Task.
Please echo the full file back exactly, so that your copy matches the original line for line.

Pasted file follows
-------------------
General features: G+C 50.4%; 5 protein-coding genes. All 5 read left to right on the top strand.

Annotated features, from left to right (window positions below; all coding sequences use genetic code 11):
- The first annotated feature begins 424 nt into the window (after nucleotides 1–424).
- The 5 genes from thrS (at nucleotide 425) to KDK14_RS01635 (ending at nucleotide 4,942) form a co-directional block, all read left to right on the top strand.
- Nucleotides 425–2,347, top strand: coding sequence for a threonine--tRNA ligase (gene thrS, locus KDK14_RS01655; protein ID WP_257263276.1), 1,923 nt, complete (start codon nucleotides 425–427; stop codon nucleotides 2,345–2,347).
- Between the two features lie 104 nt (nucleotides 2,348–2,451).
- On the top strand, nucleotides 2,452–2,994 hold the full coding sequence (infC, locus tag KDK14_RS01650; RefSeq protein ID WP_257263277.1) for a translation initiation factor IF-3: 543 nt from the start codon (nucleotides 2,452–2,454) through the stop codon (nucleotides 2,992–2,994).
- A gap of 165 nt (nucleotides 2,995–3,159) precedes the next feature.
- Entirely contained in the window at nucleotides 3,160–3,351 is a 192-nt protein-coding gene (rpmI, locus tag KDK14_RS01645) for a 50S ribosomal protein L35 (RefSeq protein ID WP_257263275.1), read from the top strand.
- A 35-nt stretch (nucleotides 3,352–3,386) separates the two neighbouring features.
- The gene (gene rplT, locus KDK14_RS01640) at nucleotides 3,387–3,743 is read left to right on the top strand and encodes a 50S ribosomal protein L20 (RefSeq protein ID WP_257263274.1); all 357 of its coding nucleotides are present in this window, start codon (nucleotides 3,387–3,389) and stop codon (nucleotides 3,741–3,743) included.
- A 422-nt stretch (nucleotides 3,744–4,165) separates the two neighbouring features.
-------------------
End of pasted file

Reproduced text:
General features: G+C 50.4%; 5 protein-coding genes. All 5 read left to right on the top strand.

Annotated features, from left to right (window positions below; all coding sequences use genetic code 11):
- The first annotated feature begins 424 nt into the window (after nucleotides 1–424).
- The 5 genes from thrS (at nucleotide 425) to KDK14_RS01635 (ending at nucleotide 4,942) form a co-directional block, all read left to right on the top strand.
- Nucleotides 425–2,347, top strand: coding sequence for a threonine--tRNA ligase (gene thrS, locus KDK14_RS01655; protein ID WP_257263276.1), 1,923 nt, complete (start codon nucleotides 425–427; stop codon nucleotides 2,345–2,347).
- Between the two features lie 104 nt (nucleotides 2,348–2,451).
- On the top strand, nucleotides 2,452–2,994 hold the full coding sequence (infC, locus tag KDK14_RS01650; RefSeq protein ID WP_257263277.1) for a translation initiation factor IF-3: 543 nt from the start codon (nucleotides 2,452–2,454) through the stop codon (nucleotides 2,992–2,994).
- A gap of 165 nt (nucleotides 2,995–3,159) precedes the next feature.
- Entirely contained in the window at nucleotides 3,160–3,351 is a 192-nt protein-coding gene (rpmI, locus tag KDK14_RS01645) for a 50S ribosomal protein L35 (RefSeq protein ID WP_257263275.1), read from the top strand.
- A 35-nt stretch (nucleotides 3,352–3,386) separates the two neighbouring features.
- The gene (gene rplT, locus KDK14_RS01640) at nucleotides 3,387–3,743 is read left to right on the top strand and encodes a 50S ribosomal protein L20 (RefSeq protein ID WP_257263274.1); all 357 of its coding nucleotides are present in this window, start codon (nucleotides 3,387–3,389) and stop codon (nucleotides 3,741–3,743) included.
- A 422-nt stretch (nucleotides 3,744–4,165) separates the two neighbouring features.